The Gallic Wars and Xenophon’s Anabasis are both about the respective author’s heroic military adventures. Both were written to win the hearts of readers and give the author credibility after political backlash. However, since Caesar and Xenophon are from different cultures, in different situations, and have different end games. Because of this, the authors use different narrative styles to tell their story and different methods to make themselves look as heroic as possible. Both narratives are…

    Words: 928 - Pages: 4
  • Difference Between The Apology Of Plato And Xenophon

    The Apologies of Plato and Xenophon have many differing aspects that greatly impact their retellings of Socrates’ trial. In particular, the two interpretations of Socrates’ daimon alter the two works in many ways. Not only does it change Socrates’ defense itself it also changes how Socrates views death. Therefore, the most important difference between the Apologies of Plato and Xenophon is in how the two works view Socrates’ daimon. In Plato the daimon is viewed as a voice which “…ἀεὶ…

    Words: 995 - Pages: 4
  • Socratic Dialogue In Xenophon Perfect Wife

    roles, it is useful to look over the Socratic dialogue, “Xenophon-Perfect Wife”. The purpose of this dialogue is to make people think, and work toward an ideal about a women’s role in society. This dialogue was written in ancient Greece during 360 BCE. The author, Xenophon, was a student of Socrates. Socrates’ ideas and teachings were about knowing yourself and always questioning everything (Hughes 83). Those ideas apply to this dialogue because it tells the roles of women, and women learning…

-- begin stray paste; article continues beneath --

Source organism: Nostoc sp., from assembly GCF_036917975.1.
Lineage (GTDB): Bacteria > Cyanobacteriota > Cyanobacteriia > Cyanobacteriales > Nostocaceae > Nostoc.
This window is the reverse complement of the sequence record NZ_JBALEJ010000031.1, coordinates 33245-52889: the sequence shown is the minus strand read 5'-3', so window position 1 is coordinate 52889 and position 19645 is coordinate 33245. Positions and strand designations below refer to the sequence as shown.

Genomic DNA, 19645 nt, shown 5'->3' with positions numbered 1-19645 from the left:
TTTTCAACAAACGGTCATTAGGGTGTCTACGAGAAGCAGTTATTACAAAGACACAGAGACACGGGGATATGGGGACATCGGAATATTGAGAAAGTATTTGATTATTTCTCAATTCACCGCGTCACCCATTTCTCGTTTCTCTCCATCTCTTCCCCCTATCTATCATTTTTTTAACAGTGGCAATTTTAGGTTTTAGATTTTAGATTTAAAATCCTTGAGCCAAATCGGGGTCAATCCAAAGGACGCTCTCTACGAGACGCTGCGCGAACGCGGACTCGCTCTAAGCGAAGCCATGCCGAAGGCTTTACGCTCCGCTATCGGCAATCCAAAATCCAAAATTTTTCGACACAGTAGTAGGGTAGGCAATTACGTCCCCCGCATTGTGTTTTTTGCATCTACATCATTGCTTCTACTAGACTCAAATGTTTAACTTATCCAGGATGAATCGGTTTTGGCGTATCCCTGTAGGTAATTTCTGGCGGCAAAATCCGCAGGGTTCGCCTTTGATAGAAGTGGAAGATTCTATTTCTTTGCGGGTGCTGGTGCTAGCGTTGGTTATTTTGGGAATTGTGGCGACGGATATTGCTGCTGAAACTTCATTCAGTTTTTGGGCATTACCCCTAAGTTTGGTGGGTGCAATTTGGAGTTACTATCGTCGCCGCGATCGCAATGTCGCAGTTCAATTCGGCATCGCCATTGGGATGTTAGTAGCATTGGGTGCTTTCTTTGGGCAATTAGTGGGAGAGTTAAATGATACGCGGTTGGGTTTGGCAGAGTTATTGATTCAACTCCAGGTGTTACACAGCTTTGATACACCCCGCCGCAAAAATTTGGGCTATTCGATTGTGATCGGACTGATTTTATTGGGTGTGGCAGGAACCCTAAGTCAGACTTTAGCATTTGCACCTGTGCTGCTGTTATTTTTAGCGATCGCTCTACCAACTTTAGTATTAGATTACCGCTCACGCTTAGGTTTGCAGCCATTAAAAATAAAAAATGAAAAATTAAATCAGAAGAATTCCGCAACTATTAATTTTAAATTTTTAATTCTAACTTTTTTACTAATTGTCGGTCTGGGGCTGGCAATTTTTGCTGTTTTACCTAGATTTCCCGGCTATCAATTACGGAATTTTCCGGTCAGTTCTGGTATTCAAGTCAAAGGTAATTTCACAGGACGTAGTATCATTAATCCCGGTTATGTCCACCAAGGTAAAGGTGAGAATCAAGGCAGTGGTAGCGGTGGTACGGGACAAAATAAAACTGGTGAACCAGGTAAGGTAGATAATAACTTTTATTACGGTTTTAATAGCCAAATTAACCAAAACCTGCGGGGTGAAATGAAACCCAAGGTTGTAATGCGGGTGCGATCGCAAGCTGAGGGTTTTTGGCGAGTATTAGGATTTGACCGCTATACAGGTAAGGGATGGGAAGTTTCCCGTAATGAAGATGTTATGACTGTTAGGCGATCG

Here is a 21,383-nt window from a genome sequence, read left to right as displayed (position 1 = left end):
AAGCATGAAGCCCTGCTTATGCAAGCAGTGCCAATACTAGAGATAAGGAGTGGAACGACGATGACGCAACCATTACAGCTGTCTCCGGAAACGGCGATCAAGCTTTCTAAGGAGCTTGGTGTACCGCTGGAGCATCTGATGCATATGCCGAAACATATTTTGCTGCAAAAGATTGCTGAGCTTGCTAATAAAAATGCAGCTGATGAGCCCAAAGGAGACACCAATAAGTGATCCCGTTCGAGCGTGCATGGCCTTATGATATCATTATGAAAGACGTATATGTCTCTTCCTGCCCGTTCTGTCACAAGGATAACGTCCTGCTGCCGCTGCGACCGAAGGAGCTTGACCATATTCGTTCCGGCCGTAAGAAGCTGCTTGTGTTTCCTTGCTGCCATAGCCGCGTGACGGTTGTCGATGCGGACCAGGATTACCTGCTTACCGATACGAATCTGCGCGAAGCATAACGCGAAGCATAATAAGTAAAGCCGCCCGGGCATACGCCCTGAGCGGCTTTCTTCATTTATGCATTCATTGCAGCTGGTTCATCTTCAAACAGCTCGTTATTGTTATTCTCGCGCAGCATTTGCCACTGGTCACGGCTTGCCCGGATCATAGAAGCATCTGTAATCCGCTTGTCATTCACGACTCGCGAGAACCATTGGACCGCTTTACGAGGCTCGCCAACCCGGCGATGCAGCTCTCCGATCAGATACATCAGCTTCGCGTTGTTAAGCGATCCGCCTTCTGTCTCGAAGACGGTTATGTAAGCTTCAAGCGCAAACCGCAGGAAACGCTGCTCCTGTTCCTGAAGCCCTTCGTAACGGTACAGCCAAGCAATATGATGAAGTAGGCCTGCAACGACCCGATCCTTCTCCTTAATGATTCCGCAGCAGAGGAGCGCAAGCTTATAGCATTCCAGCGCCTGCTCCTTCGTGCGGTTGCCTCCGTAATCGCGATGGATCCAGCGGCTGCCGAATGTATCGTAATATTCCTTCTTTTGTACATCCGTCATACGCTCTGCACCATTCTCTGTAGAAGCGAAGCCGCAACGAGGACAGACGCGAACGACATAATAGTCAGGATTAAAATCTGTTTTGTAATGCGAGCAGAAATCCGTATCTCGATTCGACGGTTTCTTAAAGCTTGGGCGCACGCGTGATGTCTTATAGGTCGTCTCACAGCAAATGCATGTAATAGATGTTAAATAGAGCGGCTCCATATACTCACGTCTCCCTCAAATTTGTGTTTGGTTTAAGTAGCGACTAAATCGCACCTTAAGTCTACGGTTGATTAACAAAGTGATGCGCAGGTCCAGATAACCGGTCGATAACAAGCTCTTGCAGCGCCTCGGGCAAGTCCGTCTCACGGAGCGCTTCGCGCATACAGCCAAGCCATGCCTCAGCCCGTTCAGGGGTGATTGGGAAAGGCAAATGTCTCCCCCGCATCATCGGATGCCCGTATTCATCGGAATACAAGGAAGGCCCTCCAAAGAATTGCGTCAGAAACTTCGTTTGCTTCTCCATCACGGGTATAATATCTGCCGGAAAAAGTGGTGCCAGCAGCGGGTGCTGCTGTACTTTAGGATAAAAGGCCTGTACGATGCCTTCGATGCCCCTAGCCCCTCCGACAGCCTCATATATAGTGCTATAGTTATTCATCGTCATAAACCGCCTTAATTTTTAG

Words: 774 - Pages: 4
  • Funeral Oration Vs. Pseudo-Xenophon On The Athenian Constitution

    Athena. Some loved it, some did not. While many sources documented the city in a variety of aspects, we looked at two, the Periclean Funeral Oration, as well as Pseudo-Xenophon on the Athenian Constitution. While both pose some extraordinary looks into the society, and government that was Athens, it’s hard to know to what degree of accuracy they have been written.…

    Words: 1564 - Pages: 7
  • Effects Of Xenophon's Attitude Towards Athens

    The evidence to be discussed is that of Xenophon from his work The Economics, however there is no record of when it was produced. Xenophon was born in to a wealthy Athenian family in C.430BC and lived until 354BC. He participated in campaigns but was exiles from Athens in 394BC after fighting against them along side the Spartans. This therefore could affect his attitudes towards Athens however it is still an important piece of evidence concerning social history. In these particular verses…

    Words: 1901 - Pages: 8
  • Xenophon's Hatred Toward Athens And Athenian Democracy

    Though few details are known about the life of Xenophon, his hatred toward Athens and Athenian democracy is one of the primary themes communicated throughout the body of Xenophon’s work. Born into an aristocratic family within a democratic society that placed commoners in an equal political position to the wealthy, Xenophon was part of a class of people who were “greatly dissatisfied…with the operation of democracy.” Even if he had not been born into an aristocratic social class that showed…

    Words: 1467 - Pages: 6